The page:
So she is, Cholodecki answered wryly; and conceded that there might be a market for a paper "that will present a spectrum of issues that relate to a region that from this distance looks like one region, one rediscovered part of the world. The fragmentation of Eastern Europe is unknown for most of the people in the West."

But, he went on, "I am also an idealist. I was a man who started a paper." A year ago, Cholodecki said, he began faxing out a bulletin called "News From Poland and East European News." The bulletin, with circulation in the Chicago area of about 300, lasted eight months.

"I know how difficult it is to find an audience for this kind of stuff," Cholodecki said.

Dobija told us she is not the only Western do-gooder in Warsaw. "It seems to me there is the beginning of an aggregation of people like myself in the Eastern bloc," she reflected. "A few Brits but primarily Americans, and primarily my generation or much younger."

What brings the young? we said.

"That's interesting, isn't it? You have to remember you're talking about very few people, so it's not at all a movement. Perhaps it's just the excitement that draws them, and perhaps the time of their lives to develop careers comes at a time when developments in Eastern Europe open up tremendous possibilities if you have the guts to do it and if you can find a place for yourself. Look at it as a practical thing. A lot of businesses are setting up. Everything is needed."

We asked Dobija if she expects to make money hand over fist. "When I told people at Gazeta Wyborcza that I was willing to do this, they thought I was crazy," she said. "Financially, it puts me back several years because I'm being paid in zloty."

Dreams of Field

All season long, the White Sox organization has been milking Comiskey Park for every ounce of history in it. The 1990 program is called "Field of Memories," and inside there's a nostalgic three-page spread that begins, "And soon it will be no more."

But there's not a trace of sentiment in their plans for their home of these last 80 years. Comiskey will be smashed to smithereens once the season's over, and the ground it stood on will be sown with asphalt.

Is there an alternative? A department of the Chicago Park District called the Office of Research and Planning thinks so. It proposes hanging on to Comiskey's playing field and making it an extension of Armour Park, immediately north of Comiskey.

In addition to the diamond and outfield grass, a portion of Comiskey's original brick arcade behind home plate would be preserved, and one row of seats. There might also be a small building put up to house memorabilia. "It's better than a brass plaque screwed down into asphalt in a car park," observed John Mac Manus, a Park District planning supervisor. "It's going to be hard for someone to come along in a couple of years and point to a car park and say 'That's where Shoeless Joe played.'"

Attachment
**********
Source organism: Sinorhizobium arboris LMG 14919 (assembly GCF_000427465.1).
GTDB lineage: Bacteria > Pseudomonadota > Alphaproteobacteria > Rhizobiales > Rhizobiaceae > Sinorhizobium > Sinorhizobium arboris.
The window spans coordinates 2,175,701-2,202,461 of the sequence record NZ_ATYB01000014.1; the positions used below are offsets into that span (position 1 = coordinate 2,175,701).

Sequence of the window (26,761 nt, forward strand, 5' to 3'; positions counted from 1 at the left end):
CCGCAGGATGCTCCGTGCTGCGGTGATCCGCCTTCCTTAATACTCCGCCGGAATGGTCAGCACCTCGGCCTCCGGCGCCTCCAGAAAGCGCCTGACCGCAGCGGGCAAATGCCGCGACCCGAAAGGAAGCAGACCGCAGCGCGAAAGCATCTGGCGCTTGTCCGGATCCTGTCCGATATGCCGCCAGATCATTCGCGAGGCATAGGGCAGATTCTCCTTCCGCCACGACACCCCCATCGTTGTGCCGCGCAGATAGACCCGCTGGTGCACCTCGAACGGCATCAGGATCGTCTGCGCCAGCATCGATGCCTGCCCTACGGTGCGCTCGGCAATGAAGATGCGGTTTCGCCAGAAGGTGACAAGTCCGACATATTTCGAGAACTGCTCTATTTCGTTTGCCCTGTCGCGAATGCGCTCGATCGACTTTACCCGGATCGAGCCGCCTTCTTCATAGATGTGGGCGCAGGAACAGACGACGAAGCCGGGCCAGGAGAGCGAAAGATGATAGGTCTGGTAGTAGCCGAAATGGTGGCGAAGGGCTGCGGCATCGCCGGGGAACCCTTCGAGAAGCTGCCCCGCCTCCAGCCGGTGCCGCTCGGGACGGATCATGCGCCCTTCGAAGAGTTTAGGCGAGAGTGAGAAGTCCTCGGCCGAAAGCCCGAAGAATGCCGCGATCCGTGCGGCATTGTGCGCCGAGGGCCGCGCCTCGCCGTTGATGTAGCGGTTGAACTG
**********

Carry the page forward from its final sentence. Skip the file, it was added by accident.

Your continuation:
"Remember," says the proposal now being considered by the Department of Planning, the White Sox, and other interested parties, "Comiskey is the real 'Field of Dreams'; 'Shoeless Joe' Jackson, whose character was revived in the recent movie, played for the Sox, at Comiskey. Future generations of Chicagoans could thus play on the actual Major League diamond (their moms and dads could, too)!"

Mac Manus said the idea grew out of "general conversation about the loss of such a historic monument. Even as a gol-darned foreigner," continued Mac Manus, a native of Ireland, "I know of Babe Ruth and Shoeless Joe Jackson. It's impossible to be in Chicago and not know about Comiskey Park. I think it would be just a great loss. Our idea was to create almost a museum and turn it into a tourist attraction."

"Historic monument" is not hyperbole. The oldest ballpark in the major leagues, Comiskey was studied by the National Park Service a few years ago and found worthy of designation as a national landmark. The only reason Comiskey isn't one is that its owners refused to accept the designation; they wanted their hands free to tear it down. (The same thing happened with Wrigley Field.)

The price this lovely project would exact, according to the Park District planners, would be 600 of the 7,000 parking spaces that are supposed to surround the new ballpark. They propose recovering this parking by running a shuttle bus to the lots of the nearby Illinois Institute of Technology.

"This plan can happen," the proposal written by Mac Manus's group concludes. "Mayor Daley can save Comiskey; he can keep it a park, not a parking lot. The Thompson and Washington administrations kept the Sox organization and its team in Chicago, but they left our past behind in the rush to give away a free $150,000,000 stadium. A bit of action now will have great effect for the future."

Art accompanying story in printed newspaper (not available in this archive): photo/John Sundlof.